In a move to raise its reputation as an inclusive country, Pakistan’s northwest provincial government in Khyber Pakhtunkhwa has declared Hindu religious site of Panj Tirath in Peshawar as the national heritage on January 3. Panj Tirath got its name of five different pools of water present there and it has a temple and a lawn with date palm trees. The five pools now come under the ambit of Chacha Yunus Park and Khyber Pakhtunkhwa Chamber of Commerce and Industry.
The KP Directorate of Arcahaeology and Museums issued a notification under the KP Antiquities Act 2016 declaring the land in the Panj Tirath Park as a heritage site. The notification stated that the site should get rid of all the encroachments and the Chacha Yunus Park that stands inside the site. The land should be handed over to the archeological department to start the much needed restoration work. the KP government has also announced a fine of up to Rs. 2 million and imprisonment of 5 years if anyone is found guilty of destroying the heritage site.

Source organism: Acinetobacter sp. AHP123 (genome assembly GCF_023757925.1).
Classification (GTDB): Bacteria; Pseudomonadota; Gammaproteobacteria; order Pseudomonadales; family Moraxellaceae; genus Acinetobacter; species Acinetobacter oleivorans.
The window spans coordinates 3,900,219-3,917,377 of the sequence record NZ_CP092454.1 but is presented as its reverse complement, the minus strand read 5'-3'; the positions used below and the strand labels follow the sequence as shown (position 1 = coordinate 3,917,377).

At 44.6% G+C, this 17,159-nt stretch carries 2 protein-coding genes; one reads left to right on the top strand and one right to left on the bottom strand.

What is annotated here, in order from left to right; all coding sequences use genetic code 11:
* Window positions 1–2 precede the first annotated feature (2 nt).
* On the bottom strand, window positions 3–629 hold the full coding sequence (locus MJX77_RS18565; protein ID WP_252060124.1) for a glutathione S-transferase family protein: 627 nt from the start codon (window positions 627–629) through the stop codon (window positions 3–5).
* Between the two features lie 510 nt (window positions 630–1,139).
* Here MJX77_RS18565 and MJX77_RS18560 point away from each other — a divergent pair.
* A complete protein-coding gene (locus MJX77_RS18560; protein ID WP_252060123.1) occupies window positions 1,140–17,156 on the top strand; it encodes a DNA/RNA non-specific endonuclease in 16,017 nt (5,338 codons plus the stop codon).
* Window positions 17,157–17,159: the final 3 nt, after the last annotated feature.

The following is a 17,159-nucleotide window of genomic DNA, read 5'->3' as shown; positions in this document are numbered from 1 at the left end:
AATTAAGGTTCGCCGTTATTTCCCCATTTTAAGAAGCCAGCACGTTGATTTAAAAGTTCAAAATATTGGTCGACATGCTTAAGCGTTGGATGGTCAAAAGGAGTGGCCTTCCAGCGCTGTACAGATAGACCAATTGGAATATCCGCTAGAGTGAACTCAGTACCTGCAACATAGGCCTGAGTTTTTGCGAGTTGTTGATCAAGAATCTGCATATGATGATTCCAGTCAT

It is believed that the Hindu mytical king Pandu used to come there during the month of Karteek and worship under the tree for two days. The site was damaged in 1747 by the Afghan Durrani dynasty. Later, in early 1800s, it was restored by local Hindus by under the Sikh rule. They also started worshipping there again. Pakistan has also passed the Hindu Marriage Bill which will allow minority Hindus to register their marriages and also move to the court in case of separation or divorce. As a proof to the marriage, they will have the marriage document called the “shadiparat”, similar to the Muslim “nikahnama”.
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